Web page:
Tobacco advertising in Formula One

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We all know smoking is bad for you.  No-one is debating this anymore, and hasn’t for a long time. What is debatable is the banning of tobacco advertising, given that such products remain perfectly legal for adults in virtually every country of the world.

That’s highly unlikely to change any time soon, but we are not here to debate that today. What is beyond doubt is that tobacco companies provided us with some of the most stunning Formula One liveries ever seen.

From the late 1960s until 2007, tobacco advertising was seen on countless numbers of cars, with almost every single team profiting from cigarette company sponsorship at some stage.

Numerous brands graced the bodywork of Formula One cars over this forty year period, with the most famous being the JPS colours as used by Lotus for 15 years and the Marlboro livery as used by McLaren for over 20 years. Here we look at some of the best tobacco advertising liveries seen on F1 cars from across the years.

Tobacco advertising was one of the very first sponsorship brandings ever seen in Formula One. In 1968, Team Lotus rolled out its cars in the red, white and gold colours of Gold Leaf cigarettes, and the rest was history.

Within months, Formula One cars had largely done away with the old-fashioned concept of national racing colours, and the cars became fast-moving billboards for tobacco advertising and other branding.

Fuel and oil companies also moved in quickly, as did tyre companies and a few others. Motorsport thus became a popular way for companies to grow their brand awareness by decking out a racing car in their colours.

Tobacco Advertising in F1: the best liveries from 1968 to 2007

Gold Leaf – Lotus
JPS – Lotus
Camel – Lotus, Benetton, Williams, Tyrrell
Marlboro – McLaren, Ferrari, BRM, Alfa Romeo
West – McLaren, Zakspeed
Benson & Hedges – Jordan
Rothmans – Williams
Winfield – Williams
Lucky Strike – Lotus, BAR, Honda
Gitanes – Ligier
Gauloises – Ligier
Mild Seven – Benetton, Renault, Tyrrell
Barclay – Arrows, Williams

Interesting fact: Although tobacco companies have been banned from advertising their brands for several years, Philip Morris (owners of the Marlboro brand) remains the major sponsor of Scuderia Ferrari. However, the sponsorship no longer contains any kind of Marlboro branding and is more aimed at B2B and network development.

Marlboro is believed to pay for all of the advertising space on the entire bodywork of Ferrari’s cars, which they then sublet to other sponsors.

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Stuart Masson
Stuart Massonhttps://www.thecarexpert.co.uk/
Stuart is the Editorial Director of our suite of sites: The Car Expert, The Van Expert and The Truck Expert. Originally from Australia, Stuart has had a passion for cars and the automotive industry for over thirty years. He spent a decade in automotive retail, and now works tirelessly to help car buyers by providing independent and impartial advice.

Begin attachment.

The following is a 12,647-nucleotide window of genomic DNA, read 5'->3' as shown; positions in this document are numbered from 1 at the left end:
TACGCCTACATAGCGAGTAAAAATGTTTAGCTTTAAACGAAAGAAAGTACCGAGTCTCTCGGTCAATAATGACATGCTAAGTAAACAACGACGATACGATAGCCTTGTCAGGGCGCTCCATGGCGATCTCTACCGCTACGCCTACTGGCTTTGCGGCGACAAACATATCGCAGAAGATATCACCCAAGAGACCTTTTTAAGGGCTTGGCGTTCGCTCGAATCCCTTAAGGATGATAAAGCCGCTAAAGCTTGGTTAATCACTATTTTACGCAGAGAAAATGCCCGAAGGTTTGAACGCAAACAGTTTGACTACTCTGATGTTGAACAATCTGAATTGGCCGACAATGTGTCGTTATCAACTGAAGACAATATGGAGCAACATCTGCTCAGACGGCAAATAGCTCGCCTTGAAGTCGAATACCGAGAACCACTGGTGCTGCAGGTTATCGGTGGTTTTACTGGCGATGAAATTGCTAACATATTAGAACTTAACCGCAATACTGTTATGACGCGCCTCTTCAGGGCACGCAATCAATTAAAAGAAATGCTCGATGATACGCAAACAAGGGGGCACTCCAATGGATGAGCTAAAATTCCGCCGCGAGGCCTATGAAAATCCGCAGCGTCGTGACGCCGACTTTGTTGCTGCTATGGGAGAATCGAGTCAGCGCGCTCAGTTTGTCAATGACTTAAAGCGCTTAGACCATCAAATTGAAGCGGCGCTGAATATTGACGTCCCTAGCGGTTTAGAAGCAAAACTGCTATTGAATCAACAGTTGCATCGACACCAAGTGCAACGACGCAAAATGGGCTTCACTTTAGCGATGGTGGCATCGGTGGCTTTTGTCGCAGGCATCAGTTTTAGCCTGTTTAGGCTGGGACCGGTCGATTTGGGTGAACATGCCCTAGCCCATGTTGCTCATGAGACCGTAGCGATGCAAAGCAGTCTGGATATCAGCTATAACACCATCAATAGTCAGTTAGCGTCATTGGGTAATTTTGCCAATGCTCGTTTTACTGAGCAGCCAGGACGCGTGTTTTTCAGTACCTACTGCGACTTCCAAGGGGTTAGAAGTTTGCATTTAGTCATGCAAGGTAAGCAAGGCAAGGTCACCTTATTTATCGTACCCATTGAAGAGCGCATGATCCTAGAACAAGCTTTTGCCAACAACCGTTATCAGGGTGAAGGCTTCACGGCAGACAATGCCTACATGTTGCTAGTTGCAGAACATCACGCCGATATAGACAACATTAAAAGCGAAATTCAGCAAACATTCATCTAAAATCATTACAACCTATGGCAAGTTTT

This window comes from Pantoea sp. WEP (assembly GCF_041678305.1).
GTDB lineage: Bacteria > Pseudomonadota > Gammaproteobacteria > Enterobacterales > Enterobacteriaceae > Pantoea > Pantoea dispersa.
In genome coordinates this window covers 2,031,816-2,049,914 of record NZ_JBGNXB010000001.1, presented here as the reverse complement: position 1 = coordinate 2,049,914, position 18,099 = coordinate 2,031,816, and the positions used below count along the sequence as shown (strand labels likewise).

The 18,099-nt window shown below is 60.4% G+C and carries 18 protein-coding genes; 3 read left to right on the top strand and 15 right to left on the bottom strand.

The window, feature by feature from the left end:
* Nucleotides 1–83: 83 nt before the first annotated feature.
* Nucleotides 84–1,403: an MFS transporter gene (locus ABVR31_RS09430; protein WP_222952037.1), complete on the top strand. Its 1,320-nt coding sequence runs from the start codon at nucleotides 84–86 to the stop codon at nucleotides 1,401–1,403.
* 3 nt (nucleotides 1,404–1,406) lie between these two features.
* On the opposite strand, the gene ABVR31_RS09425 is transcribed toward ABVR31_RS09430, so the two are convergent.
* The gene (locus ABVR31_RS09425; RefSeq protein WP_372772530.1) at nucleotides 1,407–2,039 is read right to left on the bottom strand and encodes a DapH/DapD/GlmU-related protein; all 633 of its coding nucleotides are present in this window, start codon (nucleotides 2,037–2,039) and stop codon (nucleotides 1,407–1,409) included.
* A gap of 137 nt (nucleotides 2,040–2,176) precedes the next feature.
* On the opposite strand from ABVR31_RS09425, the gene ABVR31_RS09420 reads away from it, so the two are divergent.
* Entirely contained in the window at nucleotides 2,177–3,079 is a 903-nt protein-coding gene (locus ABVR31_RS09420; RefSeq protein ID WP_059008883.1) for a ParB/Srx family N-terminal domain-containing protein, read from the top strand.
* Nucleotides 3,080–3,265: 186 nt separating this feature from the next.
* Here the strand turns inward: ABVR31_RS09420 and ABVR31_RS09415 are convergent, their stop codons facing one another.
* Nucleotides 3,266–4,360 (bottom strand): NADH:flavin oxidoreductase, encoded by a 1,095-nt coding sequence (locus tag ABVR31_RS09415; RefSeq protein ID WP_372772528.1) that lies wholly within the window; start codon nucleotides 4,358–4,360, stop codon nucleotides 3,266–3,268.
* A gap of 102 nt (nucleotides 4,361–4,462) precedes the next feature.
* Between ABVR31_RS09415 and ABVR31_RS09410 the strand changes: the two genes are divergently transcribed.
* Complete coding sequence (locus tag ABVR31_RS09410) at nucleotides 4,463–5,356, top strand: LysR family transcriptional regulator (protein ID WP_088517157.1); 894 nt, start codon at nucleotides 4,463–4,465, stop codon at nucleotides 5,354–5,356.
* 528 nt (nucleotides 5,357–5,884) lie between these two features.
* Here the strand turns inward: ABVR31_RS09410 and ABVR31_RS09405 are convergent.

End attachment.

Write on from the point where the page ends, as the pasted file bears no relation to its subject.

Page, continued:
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3 COMMENTS

  1. Not only fancy livery and paint jobs but access to the latest technology regardless of the costs. Look now with half the teams crying for a spending cap since they can’t afford what Mercedes or Red Bull spend. The tobacco companies provided the mothers milk for the teams and drivers – their input has proved impossible to replace.

  2. The black JPS car is the best looking F1 car ever. I had a large Tonka model of it as a kid. You could even take the wheels off with the tiny spanner provided. When it came to slot car racing it was the black JPS car every time. It must have had some effect because I went on to smoke JPS as an adult. Cigarettes are too expensive now so I’m on to rolling my own.

  3. Nice article, Rodney. You might also add that tobacco sponsorship was responsible for some of the best F1 racing of all time, in addtion to being the sport’s financial foundation for many years. You can look at the state of things now to compare – only Red Bull (pushing a product that is of questionable health benefits) seems to have enough $$$ to compete at the highest level, and supporting 2 teams! The rest seem to have limited resources, down to the newest teams some of whom look like they are starving to death and may drop out at any time. Let’s face it, since the financial crisis of a few years ago, sponsorship has been hard to come by – just ask Lotus. I thought the beer and liquor industry could fill the gap here, but perhaps they do not want to be associated with fast driving?
    Thanks again

What are your thoughts? Let us know below.